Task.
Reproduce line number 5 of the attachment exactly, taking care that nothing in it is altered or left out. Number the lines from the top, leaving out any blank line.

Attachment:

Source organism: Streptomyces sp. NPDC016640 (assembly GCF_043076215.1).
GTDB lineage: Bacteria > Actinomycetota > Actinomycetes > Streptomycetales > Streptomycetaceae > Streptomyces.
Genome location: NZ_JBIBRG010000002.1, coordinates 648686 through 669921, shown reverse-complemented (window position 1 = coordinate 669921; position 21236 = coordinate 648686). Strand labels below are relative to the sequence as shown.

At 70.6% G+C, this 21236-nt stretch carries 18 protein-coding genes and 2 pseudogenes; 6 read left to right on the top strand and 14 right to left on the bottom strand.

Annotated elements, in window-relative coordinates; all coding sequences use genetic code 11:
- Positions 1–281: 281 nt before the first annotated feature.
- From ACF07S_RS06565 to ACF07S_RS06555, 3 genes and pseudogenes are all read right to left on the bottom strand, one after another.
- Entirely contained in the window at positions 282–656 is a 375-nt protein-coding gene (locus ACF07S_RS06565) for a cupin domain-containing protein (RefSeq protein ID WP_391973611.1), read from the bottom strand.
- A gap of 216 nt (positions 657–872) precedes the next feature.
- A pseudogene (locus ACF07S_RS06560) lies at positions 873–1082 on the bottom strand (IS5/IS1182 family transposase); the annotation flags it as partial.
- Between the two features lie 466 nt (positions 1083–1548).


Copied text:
Annotated elements, in window-relative coordinates; all coding sequences use genetic code 11: